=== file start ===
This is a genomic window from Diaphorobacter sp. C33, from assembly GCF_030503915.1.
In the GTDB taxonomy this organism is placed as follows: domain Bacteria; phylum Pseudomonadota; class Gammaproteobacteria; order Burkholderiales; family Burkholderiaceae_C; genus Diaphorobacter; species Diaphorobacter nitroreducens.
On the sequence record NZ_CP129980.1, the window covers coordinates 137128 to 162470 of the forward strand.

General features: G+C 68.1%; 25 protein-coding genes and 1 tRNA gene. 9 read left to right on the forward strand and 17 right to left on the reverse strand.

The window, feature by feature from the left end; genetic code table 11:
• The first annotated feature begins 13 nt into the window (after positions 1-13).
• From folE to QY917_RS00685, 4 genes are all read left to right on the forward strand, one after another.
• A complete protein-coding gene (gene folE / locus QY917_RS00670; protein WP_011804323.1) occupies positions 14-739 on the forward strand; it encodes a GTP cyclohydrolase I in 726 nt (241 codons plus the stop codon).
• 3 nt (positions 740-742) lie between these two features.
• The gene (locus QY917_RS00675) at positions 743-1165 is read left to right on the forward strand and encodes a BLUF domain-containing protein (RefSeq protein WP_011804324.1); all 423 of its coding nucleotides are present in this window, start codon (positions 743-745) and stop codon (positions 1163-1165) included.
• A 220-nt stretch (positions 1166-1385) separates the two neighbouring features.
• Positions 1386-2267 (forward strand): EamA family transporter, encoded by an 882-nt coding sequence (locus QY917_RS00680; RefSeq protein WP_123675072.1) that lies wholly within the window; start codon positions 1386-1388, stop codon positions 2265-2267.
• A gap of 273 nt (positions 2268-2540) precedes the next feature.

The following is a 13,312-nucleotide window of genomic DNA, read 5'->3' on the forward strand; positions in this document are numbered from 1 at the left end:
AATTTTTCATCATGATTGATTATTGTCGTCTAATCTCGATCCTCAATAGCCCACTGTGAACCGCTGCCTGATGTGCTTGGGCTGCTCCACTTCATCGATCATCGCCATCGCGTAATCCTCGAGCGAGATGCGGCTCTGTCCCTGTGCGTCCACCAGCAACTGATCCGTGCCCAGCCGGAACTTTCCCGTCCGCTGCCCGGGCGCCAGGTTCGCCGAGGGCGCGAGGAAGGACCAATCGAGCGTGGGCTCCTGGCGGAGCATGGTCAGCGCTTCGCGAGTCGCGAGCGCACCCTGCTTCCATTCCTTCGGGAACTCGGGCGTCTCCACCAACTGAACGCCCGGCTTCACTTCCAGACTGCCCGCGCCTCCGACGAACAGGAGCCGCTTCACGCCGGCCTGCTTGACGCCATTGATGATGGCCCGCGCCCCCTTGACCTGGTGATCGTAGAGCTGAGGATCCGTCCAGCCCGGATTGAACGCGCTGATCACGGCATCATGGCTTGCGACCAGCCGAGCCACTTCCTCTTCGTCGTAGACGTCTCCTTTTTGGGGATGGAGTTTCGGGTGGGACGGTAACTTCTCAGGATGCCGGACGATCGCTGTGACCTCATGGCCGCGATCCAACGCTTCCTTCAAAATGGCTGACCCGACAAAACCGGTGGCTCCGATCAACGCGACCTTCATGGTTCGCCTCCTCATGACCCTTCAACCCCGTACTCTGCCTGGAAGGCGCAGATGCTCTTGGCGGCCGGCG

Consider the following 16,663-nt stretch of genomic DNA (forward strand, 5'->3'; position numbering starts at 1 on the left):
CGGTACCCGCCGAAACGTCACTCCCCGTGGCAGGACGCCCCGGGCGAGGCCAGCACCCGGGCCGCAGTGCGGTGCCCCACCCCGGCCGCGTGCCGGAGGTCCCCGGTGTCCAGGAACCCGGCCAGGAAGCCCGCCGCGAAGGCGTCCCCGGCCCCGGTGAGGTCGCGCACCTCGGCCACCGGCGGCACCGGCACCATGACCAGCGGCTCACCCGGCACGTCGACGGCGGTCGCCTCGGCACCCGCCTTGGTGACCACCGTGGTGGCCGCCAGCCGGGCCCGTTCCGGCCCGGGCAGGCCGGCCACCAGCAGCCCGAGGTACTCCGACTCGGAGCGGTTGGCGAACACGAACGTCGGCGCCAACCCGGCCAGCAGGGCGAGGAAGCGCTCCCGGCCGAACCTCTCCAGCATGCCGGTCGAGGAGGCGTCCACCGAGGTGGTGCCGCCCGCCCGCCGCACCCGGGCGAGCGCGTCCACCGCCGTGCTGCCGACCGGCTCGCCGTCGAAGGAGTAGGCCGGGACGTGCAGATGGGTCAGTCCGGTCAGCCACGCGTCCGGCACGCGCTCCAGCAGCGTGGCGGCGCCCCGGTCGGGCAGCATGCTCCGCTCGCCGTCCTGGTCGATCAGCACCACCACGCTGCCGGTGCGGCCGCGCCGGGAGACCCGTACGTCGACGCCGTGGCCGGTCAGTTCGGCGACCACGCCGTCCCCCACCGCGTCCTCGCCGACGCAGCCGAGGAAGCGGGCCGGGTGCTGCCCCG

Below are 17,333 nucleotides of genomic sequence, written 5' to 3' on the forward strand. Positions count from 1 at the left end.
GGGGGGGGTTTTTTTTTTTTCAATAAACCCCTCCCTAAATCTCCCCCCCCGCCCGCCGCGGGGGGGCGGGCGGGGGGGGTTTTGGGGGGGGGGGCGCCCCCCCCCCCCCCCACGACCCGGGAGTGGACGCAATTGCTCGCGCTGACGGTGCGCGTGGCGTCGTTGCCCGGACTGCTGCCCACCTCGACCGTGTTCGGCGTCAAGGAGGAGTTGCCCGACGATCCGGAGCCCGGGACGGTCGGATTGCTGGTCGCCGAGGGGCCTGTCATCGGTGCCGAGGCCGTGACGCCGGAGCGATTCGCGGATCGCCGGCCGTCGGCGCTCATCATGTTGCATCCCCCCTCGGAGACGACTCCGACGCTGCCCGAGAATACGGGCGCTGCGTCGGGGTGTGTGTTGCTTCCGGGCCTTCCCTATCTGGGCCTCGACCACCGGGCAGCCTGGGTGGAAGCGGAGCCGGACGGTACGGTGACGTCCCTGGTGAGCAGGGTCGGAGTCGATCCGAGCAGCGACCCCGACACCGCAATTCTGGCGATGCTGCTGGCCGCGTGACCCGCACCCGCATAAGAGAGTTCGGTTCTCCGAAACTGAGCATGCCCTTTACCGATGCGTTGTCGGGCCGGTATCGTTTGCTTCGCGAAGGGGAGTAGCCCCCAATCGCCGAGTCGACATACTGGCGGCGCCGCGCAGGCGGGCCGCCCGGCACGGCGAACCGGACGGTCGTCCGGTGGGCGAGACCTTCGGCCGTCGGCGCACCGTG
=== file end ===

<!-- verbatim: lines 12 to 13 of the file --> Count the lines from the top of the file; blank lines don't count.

• Positions 1386-2267 (forward strand): EamA family transporter, encoded by an 882-nt coding sequence (locus QY917_RS00680; RefSeq protein WP_123675072.1) that lies wholly within the window; start codon positions 1386-1388, stop codon positions 2265-2267.
• A gap of 273 nt (positions 2268-2540) precedes the next feature.